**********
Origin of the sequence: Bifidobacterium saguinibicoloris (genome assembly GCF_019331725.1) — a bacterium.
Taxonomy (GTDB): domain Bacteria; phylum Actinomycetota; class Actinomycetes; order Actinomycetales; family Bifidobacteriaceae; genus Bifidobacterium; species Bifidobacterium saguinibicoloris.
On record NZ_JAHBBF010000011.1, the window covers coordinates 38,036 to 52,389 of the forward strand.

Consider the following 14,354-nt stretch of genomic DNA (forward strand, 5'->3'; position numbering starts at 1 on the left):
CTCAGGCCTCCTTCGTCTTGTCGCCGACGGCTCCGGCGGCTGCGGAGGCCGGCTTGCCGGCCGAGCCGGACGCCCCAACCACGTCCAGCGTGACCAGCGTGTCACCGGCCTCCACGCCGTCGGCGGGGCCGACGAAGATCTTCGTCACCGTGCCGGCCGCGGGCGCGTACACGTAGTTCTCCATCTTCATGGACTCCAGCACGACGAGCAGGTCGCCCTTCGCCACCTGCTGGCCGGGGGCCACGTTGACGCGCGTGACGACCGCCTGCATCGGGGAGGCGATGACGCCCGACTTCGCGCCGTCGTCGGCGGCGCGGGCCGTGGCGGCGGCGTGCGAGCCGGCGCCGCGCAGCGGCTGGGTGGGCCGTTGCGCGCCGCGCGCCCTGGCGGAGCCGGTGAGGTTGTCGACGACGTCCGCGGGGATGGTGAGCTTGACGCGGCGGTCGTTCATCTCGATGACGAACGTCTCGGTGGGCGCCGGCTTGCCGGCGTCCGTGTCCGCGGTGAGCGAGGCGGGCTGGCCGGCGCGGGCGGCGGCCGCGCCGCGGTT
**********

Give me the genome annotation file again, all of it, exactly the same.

Origin of the sequence: Bifidobacterium saguinibicoloris (genome assembly GCF_019331725.1) — a bacterium.
Taxonomy (GTDB): domain Bacteria; phylum Actinomycetota; class Actinomycetes; order Actinomycetales; family Bifidobacteriaceae; genus Bifidobacterium; species Bifidobacterium saguinibicoloris.
On record NZ_JAHBBF010000011.1, the window covers coordinates 38,036 to 52,389 of the forward strand.

Consider the following 14,354-nt stretch of genomic DNA (forward strand, 5'->3'; position numbering starts at 1 on the left):
CTCAGGCCTCCTTCGTCTTGTCGCCGACGGCTCCGGCGGCTGCGGAGGCCGGCTTGCCGGCCGAGCCGGACGCCCCAACCACGTCCAGCGTGACCAGCGTGTCACCGGCCTCCACGCCGTCGGCGGGGCCGACGAAGATCTTCGTCACCGTGCCGGCCGCGGGCGCGTACACGTAGTTCTCCATCTTCATGGACTCCAGCACGACGAGCAGGTCGCCCTTCGCCACCTGCTGGCCGGGGGCCACGTTGACGCGCGTGACGACCGCCTGCATCGGGGAGGCGATGACGCCCGACTTCGCGCCGTCGTCGGCGGCGCGGGCCGTGGCGGCGGCGTGCGAGCCGGCGCCGCGCAGCGGCTGGGTGGGCCGTTGCGCGCCGCGCGCCCTGGCGGAGCCGGTGAGGTTGTCGACGACGTCCGCGGGGATGGTGAGCTTGACGCGGCGGTCGTTCATCTCGATGACGAACGTCTCGGTGGGCGCCGGCTTGCCGGCGTCCGTGTCCGCGGTGAGCGAGGCGGGCTGGCCGGCGCGGGCGGCGGCCGCGCCGCGGTT